To provide in-expensive and speedy relief to Central Government Employees in respect of their grievances related to service matters.
Administrative Law is the law related with the administrative functions of the Administrative Agencies (the Government and its Departments). The Law involves the study of the following broad topics:
- Check abuse or detournment of administrative power
- Ensuring citizens an impartial determination of their disputes by officials
- Protect citizens from unauthorized encroachment on their rights and interests
- Make those who exercise public power be accountable to people.
The Central Administrative Tribunal has been established for adjudication of disputes with respect to recruitment and conditions of service of persons appointed to public services and posts in connection with the affairs of the Union or other local authorities within the territory of India or under the control of Government of India and for matters connected therewith or incidental thereto. This was done in pursuance of the amendment of Constitution of India by Articles 323A.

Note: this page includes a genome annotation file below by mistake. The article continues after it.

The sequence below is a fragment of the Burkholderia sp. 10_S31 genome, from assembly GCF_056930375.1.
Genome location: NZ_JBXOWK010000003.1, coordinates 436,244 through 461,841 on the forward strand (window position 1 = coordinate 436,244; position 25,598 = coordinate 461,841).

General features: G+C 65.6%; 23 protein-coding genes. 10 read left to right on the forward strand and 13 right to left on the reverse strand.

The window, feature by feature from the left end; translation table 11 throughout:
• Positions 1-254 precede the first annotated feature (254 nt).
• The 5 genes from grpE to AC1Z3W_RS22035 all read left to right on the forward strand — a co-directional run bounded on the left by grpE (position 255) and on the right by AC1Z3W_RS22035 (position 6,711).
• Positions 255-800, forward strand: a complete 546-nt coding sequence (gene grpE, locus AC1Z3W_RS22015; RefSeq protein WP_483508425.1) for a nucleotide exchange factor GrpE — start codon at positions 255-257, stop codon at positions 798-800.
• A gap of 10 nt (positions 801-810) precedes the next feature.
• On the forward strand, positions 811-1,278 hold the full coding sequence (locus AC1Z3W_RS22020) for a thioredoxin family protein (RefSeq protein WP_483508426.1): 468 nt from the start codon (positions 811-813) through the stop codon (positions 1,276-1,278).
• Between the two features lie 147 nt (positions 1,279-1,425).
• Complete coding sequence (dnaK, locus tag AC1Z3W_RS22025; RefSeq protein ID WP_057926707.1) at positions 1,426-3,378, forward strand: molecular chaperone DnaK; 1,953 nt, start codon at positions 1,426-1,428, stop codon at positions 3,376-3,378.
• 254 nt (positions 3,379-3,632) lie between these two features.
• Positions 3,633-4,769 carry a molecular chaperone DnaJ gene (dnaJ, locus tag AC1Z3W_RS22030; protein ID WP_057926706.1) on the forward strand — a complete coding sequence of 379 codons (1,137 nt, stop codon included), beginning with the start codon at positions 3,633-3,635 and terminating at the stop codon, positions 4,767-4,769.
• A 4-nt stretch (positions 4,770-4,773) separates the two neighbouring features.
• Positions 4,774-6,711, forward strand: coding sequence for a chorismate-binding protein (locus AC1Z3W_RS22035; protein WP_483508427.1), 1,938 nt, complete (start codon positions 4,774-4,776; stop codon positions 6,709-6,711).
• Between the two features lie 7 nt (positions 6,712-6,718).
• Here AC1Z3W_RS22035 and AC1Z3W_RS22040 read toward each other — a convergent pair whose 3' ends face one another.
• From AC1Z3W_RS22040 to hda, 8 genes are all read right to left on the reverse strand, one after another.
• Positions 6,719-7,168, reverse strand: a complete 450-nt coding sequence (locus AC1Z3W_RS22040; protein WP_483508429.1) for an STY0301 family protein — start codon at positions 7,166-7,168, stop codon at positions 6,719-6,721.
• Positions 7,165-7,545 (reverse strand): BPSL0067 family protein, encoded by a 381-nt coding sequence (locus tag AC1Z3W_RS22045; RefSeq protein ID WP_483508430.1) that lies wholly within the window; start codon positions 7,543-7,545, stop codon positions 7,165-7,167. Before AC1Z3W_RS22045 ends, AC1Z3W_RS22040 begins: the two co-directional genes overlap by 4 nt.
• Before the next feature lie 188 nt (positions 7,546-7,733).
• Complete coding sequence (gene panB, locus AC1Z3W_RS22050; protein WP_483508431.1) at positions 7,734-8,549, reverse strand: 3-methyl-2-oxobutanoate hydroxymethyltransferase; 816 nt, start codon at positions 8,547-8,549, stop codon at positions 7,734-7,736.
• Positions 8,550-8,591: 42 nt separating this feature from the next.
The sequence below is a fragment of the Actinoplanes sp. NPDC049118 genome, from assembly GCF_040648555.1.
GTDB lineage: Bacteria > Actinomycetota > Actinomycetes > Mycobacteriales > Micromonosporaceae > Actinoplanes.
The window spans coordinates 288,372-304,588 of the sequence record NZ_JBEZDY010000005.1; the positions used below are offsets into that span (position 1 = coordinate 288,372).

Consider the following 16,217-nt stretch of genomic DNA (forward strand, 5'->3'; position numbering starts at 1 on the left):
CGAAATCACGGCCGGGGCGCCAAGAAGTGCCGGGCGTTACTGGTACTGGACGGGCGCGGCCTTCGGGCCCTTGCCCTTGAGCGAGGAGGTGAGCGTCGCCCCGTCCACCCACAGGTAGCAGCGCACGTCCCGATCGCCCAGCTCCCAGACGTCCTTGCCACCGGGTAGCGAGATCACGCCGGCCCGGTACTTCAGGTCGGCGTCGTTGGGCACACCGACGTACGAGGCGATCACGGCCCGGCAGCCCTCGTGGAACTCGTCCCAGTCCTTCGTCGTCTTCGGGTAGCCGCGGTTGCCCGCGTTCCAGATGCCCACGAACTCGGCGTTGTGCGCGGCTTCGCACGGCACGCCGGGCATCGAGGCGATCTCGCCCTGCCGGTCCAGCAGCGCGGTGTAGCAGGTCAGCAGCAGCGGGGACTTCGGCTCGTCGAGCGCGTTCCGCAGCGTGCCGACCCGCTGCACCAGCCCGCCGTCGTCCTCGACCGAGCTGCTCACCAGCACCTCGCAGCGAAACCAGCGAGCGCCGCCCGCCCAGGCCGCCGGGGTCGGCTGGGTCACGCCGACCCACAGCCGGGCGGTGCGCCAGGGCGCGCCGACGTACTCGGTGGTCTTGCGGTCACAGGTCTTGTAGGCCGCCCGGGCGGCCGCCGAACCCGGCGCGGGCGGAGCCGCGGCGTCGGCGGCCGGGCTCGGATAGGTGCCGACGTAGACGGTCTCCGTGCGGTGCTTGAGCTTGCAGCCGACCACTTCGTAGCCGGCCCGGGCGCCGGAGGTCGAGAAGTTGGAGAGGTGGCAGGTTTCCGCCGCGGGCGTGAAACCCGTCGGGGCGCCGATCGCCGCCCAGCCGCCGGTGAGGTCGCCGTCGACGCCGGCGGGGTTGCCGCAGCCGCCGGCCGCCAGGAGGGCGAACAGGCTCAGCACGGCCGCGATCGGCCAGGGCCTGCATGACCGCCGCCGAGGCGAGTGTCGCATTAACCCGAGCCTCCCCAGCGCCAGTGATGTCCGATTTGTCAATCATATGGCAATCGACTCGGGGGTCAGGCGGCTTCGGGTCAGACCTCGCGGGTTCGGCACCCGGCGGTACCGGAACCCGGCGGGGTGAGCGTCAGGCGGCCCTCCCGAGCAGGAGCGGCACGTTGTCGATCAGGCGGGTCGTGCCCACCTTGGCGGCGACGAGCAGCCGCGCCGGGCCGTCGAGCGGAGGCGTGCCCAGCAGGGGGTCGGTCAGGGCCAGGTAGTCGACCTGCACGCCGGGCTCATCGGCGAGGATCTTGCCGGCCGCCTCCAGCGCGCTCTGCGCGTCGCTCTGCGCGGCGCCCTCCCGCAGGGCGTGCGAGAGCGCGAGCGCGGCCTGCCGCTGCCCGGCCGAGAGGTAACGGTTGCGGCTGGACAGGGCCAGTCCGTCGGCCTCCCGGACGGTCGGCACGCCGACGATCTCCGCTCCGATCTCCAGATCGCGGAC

In the statement of objects and reasons on the introduction of the Administrative Tribunals Act, 1985, it was mentioned that the setting up of such Administrative Tribunals exclusively would go a long way in reducing the burden on the various courts and reduce pendency and would also provide to the persons covered by the Administrative Tribunals a speedy and relatively cheap and effective remedy.
In addition to Central Government employees, the Government of India has notified 45 other organizations to bring them within the jurisdiction of the Central Administrative Tribunal.
The provisions of the Administrative Tribunals Act, 1985 do not, however, apply to members of paramilitary forces, armed forces of the Union, officers or employees of the Supreme Court, or to persons appointed to the Secretariat Staff of either House of Parliament or the Secretariat staff of State/Union Territory Legislatures.